Seven Sisters

Definition - What does Seven Sisters mean?

Seven Sisters is an association of certain oil and gas organizations which pioneered oil and gas markets across the world and controlled the entire American Oil Industry. These were the seven giant oil and gas organizations which were in operation before OPEC became influential in 1970. OPEC was formed in September 1960 and gained its influence in 1970’s thereby reducing the influence of Seven Sisters.

Petropedia explains Seven Sisters

The first American oil organization (Standard Oil) was formed by John D Rockefeller and it became a very large organization. Because of its large size, unimaginable growth and great concentration of power, the group was divided into various companies due to an order from Federal Court. This eventually led to the emergence of Seven Sisters, an organization which controlled the entire oil and gas market in America and slowly started its dominance over the globe.

Seeing their growth and dominance in the oil and gas industry, the Middle East formed OPEC (Organization of Petroleum and Exporting Countries) which has 12 member oil producing nations. The main objective of OPEC is to regulate negotiate and maintain the stable or escalating oil prices across the globe. With OPEC coming into influence in 1970’s, the power of Seven Sisters was reduced and that led to division of the seven sister organizations to distinct oil and gas organizations.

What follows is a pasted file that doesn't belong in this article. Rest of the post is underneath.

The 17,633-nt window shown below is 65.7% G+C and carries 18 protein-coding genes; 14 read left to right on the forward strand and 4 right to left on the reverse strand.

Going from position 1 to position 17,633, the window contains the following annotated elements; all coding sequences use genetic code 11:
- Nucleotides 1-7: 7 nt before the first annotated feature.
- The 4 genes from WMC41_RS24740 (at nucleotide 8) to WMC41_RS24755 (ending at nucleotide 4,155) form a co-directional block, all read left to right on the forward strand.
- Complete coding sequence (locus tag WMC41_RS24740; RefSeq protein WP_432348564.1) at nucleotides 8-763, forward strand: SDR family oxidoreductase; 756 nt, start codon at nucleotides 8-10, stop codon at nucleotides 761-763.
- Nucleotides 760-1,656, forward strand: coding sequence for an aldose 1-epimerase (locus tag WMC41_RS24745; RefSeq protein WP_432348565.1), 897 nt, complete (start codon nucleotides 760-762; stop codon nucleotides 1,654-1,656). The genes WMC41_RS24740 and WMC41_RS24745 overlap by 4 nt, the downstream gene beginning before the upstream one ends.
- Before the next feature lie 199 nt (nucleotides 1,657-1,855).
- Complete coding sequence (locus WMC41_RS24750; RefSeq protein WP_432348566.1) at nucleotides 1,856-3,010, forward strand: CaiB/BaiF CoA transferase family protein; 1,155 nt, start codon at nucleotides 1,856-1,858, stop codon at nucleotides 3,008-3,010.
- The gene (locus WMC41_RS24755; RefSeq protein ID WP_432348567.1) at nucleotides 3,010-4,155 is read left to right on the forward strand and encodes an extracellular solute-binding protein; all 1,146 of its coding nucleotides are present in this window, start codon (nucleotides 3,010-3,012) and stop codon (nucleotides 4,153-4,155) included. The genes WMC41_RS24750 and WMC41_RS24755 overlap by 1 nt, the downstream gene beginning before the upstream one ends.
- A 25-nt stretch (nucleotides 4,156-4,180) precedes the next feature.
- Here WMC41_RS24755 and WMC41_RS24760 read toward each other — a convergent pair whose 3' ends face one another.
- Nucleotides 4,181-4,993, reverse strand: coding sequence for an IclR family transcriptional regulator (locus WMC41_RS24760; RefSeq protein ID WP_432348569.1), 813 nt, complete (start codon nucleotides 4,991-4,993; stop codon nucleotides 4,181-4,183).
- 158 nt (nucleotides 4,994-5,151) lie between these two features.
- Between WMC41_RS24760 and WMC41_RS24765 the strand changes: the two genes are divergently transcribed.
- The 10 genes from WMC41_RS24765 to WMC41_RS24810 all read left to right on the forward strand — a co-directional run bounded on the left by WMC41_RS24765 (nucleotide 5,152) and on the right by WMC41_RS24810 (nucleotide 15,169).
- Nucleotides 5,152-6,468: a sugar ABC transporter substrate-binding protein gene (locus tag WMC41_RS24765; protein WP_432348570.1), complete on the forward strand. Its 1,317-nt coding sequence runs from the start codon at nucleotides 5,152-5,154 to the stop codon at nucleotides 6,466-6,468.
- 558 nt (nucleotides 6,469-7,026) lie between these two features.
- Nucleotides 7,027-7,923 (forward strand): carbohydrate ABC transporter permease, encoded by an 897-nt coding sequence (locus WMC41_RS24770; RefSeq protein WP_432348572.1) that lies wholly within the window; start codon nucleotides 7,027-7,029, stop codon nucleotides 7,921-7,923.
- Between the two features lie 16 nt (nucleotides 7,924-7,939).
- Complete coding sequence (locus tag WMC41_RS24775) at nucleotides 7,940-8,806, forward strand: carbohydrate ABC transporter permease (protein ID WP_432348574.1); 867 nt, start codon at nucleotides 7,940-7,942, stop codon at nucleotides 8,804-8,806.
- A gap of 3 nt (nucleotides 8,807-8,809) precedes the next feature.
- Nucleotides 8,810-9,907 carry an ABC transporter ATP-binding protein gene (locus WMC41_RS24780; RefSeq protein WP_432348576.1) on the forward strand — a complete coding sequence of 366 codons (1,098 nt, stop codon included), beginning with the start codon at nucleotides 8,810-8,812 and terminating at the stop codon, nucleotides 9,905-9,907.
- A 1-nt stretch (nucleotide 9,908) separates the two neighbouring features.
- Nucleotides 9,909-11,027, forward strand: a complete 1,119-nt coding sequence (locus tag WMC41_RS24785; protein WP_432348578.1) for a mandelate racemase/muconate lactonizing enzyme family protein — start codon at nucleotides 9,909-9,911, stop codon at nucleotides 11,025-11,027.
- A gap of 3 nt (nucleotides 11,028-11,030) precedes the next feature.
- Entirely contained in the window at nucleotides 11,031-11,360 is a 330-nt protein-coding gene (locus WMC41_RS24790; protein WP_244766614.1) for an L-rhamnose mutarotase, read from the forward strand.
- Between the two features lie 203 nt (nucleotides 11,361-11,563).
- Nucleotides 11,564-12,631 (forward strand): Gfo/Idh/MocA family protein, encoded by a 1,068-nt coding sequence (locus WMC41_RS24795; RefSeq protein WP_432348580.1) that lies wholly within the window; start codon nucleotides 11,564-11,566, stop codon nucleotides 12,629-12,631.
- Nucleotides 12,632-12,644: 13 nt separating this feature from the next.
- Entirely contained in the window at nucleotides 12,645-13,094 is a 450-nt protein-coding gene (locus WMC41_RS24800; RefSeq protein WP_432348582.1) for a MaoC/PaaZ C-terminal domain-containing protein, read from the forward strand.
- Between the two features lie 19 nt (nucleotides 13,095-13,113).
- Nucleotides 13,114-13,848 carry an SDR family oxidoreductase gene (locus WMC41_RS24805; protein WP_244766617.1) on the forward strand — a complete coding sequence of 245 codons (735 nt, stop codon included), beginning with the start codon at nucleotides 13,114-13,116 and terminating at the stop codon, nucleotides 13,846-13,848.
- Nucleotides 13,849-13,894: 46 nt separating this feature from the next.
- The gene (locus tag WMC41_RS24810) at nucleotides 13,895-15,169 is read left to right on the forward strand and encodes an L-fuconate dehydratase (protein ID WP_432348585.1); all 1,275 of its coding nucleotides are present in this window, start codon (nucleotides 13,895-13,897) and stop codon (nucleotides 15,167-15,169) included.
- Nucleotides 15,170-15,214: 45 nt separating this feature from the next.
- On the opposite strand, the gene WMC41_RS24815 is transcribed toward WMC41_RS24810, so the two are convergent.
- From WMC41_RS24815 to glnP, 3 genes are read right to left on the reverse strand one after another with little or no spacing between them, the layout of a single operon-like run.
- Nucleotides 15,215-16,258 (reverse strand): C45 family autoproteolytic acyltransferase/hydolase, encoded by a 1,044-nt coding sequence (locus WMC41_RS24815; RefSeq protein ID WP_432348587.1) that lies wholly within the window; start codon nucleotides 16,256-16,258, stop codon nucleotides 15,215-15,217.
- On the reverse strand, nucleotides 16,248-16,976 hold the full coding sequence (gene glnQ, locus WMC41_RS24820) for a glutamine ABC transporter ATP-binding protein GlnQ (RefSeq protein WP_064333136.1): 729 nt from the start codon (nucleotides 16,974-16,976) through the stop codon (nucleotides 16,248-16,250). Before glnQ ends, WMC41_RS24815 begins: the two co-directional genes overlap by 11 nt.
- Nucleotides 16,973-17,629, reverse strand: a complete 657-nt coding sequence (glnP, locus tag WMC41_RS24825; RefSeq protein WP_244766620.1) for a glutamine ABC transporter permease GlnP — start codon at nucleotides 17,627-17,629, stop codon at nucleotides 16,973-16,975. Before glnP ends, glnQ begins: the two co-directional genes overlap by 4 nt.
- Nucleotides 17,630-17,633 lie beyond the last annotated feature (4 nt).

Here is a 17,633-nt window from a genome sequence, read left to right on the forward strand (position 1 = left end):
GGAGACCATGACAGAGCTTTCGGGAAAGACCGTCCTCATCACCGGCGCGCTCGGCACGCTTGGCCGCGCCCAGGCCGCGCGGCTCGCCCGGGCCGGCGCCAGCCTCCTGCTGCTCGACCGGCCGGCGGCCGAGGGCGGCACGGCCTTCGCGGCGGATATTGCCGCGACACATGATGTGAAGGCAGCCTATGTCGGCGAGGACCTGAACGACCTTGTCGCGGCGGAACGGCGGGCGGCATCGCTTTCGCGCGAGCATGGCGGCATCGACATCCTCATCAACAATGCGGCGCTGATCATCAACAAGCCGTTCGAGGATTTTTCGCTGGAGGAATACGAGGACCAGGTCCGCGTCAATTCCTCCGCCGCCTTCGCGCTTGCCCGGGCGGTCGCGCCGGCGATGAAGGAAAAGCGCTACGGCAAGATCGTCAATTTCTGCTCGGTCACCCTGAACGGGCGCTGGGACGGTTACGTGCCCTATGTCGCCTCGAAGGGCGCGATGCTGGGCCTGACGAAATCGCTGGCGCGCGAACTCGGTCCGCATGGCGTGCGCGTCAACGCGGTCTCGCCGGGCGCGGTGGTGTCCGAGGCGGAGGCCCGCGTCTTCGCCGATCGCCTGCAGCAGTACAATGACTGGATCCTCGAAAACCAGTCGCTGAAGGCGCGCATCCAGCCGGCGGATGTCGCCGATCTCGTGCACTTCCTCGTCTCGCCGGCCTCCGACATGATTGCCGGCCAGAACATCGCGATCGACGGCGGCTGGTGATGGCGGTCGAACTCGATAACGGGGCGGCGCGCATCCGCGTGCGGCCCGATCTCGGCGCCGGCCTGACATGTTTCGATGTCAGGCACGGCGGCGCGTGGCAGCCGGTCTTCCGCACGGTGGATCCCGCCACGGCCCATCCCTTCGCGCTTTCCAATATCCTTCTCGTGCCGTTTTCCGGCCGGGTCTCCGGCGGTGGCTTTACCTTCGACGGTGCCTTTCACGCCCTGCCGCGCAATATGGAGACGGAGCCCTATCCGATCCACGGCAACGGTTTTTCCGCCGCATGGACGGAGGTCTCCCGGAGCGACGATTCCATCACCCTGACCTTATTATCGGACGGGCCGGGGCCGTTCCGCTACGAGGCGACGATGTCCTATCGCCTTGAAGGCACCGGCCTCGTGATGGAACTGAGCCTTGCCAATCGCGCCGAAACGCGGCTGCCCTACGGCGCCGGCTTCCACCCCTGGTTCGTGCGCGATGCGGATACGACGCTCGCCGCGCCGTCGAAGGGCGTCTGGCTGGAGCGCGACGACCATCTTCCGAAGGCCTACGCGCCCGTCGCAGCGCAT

Currently the Seven Sisters do not exist as a single giant oil and gas organization, but rather consist of three organizations from Standard Oil and four other major oil companies:

  • Standard Oil of New Jersey in which Esso got merged with Mobil to form Exxon-Mobil.
  • Royal Dutch Shell
  • Anglo Persian Oil Company (APOC) currently called British Petroleum or BP.
  • Standard Oil Company of New York which later became Mobil and now a part of Exxon-Mobil.
  • Standard Oil of California, which is now called Chevron.
  • Gulf Oil
  • Texaco which merged with Chevron and was called as ChevronTexaco, but later changed to Chevron.
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